Jim DeVine
23 March 2013

After the six of us Marines got off the train taking us across Kyushu (southern-most of Japan's four main islands) we proceeded to "occupy" several small Japanese villages.

In one, we met up with a sophisticated gentleman who spoke some English. I was our group's interpreter. The man invited us to his home for a meal. We had very pleasant discussion and meal.

As we prepared to leave, he politely offered us the pleasures of his wife. Being gentlemen and scholars, we politely declined the offer.

As we were driving along, we noticed a large, sprawling building on the side of the dormant Mt. Aso volcano. We decided it was "occupy" time.

We went to the main desk and introduced ourselves and were warmly greeted by the clerk. After stashing my gear, I asked the desk clerk where I could take a shower or bath. He pointed down the hall. I went through the double doors and saw a large group of nude men, women, and children soaking in the large pool of hot, volcanic, clear water.

I went back to the desk clerk and advised him that I couldn't intrude into the group. He said in so many words, "That's how we do it here."

I went back, sat on a little stool and soaped up, rinsed off, and slithered into the soaking pool with the rest of the folks. I was greeted warmly by all.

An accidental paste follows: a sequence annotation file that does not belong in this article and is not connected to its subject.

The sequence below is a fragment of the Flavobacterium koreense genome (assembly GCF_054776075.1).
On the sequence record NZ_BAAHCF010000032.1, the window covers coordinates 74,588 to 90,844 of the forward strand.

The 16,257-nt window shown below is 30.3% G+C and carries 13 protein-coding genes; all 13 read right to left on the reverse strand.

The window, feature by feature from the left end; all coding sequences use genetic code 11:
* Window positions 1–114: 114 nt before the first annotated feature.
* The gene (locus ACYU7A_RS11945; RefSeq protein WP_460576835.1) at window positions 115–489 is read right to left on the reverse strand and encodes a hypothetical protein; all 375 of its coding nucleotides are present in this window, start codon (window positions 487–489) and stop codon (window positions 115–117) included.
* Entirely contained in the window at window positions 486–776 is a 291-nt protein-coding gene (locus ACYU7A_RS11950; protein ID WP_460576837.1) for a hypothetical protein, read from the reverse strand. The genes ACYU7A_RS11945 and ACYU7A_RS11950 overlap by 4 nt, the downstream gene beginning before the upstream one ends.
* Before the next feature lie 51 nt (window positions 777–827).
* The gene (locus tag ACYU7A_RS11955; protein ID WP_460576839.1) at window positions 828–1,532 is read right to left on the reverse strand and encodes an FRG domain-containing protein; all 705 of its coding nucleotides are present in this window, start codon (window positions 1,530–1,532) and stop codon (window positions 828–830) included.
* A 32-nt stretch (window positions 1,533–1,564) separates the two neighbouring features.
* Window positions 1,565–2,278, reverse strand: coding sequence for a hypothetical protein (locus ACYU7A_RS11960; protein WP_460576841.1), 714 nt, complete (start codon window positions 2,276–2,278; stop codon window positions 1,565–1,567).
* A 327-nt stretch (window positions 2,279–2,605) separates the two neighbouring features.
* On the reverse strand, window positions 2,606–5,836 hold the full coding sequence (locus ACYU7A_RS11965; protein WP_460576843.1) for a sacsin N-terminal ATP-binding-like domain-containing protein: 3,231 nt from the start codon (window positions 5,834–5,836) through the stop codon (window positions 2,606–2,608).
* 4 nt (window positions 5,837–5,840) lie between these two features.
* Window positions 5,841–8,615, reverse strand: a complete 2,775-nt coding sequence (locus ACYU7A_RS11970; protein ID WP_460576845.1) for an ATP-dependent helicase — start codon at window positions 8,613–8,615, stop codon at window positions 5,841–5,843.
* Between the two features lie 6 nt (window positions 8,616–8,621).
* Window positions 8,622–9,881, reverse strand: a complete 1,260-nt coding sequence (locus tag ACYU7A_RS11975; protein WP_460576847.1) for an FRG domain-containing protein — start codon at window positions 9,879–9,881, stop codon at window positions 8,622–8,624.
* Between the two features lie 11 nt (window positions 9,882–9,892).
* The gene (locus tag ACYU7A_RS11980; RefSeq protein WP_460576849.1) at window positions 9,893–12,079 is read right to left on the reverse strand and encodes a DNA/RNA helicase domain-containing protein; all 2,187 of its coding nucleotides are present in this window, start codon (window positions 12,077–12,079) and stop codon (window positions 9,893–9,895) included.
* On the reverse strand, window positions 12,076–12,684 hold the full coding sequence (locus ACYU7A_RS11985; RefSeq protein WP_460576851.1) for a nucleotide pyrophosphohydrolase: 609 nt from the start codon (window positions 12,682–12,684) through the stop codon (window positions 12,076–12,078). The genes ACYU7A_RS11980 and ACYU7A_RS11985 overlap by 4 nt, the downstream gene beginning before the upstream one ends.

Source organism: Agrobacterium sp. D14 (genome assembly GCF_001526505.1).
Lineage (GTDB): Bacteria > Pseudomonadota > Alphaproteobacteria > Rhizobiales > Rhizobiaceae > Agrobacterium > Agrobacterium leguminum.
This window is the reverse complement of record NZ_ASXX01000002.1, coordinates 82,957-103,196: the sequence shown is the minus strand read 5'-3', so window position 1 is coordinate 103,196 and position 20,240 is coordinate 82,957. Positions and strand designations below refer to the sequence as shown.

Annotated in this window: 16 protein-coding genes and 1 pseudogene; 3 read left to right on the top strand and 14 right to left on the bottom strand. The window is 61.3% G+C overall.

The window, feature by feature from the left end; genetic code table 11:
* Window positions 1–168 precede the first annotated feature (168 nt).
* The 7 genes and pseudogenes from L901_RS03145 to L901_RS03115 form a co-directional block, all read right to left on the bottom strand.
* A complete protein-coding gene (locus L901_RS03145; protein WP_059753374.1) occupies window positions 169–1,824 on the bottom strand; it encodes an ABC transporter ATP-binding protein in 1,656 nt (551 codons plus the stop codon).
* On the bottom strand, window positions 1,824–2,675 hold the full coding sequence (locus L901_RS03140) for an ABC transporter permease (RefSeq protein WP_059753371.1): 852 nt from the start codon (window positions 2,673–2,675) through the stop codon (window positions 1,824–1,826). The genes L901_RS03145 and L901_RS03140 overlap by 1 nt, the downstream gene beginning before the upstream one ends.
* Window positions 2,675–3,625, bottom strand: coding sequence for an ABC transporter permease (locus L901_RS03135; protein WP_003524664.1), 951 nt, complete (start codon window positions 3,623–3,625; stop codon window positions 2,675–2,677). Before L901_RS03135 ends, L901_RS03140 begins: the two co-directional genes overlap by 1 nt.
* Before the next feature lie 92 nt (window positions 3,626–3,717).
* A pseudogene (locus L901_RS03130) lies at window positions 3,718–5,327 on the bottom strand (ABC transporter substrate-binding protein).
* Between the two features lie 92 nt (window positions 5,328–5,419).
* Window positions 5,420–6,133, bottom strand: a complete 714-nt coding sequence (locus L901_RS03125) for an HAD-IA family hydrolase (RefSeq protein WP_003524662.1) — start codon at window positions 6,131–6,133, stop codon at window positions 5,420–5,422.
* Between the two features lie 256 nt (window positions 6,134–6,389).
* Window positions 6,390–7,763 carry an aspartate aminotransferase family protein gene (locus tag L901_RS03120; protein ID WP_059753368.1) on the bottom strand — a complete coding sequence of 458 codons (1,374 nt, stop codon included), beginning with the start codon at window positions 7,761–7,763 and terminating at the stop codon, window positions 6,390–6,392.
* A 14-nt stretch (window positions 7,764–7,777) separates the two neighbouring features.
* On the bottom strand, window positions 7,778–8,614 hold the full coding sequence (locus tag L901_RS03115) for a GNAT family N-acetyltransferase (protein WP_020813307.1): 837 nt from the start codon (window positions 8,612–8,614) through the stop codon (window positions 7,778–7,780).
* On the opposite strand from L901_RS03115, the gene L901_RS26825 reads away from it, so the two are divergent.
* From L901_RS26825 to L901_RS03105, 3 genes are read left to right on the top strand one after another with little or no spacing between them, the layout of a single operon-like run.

We next occupied a small village named Takeda, as I recall. The two-laned, unpaved main street sloped downward at about 35 degrees. We set up our transmitter at the top of the hill, but could not reach Sasebo.

Down the hill on the right-hand side was a small barber shop where we partook of the gentleman's services. A little further down lived an 82-year-old man who spoke English and who lived in the States for many years. He was happy to see us Americans.

On the opposite side of the road was a tiny inn where we stashed our gear. It was run by a tiny, very old lady who fed and boarded us (at no charge). We jokingly kidded her about us being wild Marines. She'd reply, "Bah! Babysans."

At the top of the road/hill was the police station where we called in the mayor and police to advise them of our occupation. I hit right off with the police lieutenant who took me home to meet his wife and have a nice meal. The lieutenant wanted me to teach him English, but we didn't stay that long.

When we were leaving, the lieutenant took me to the police station and showed me a room full of confiscated swords and rifles. He said I could take all I wanted. I took one officer's sword, three samurai swords, and one army rifle. I sent 'em home to my girlfriends' house.

Our next and final stop was in Oita, where we set up our micro-wave radio/telephone station. Four of us would stand 24-hour radio watch with 72-hour free time during which we enjoyed the pleasures of the volcano hot water baths of Beppu.

When I reported back to Sasebo to board ship to come home, I must have looked like an emaciated prisoner of war carrying all my gear up the ship's gangplank.
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6 Marines Occupy Japan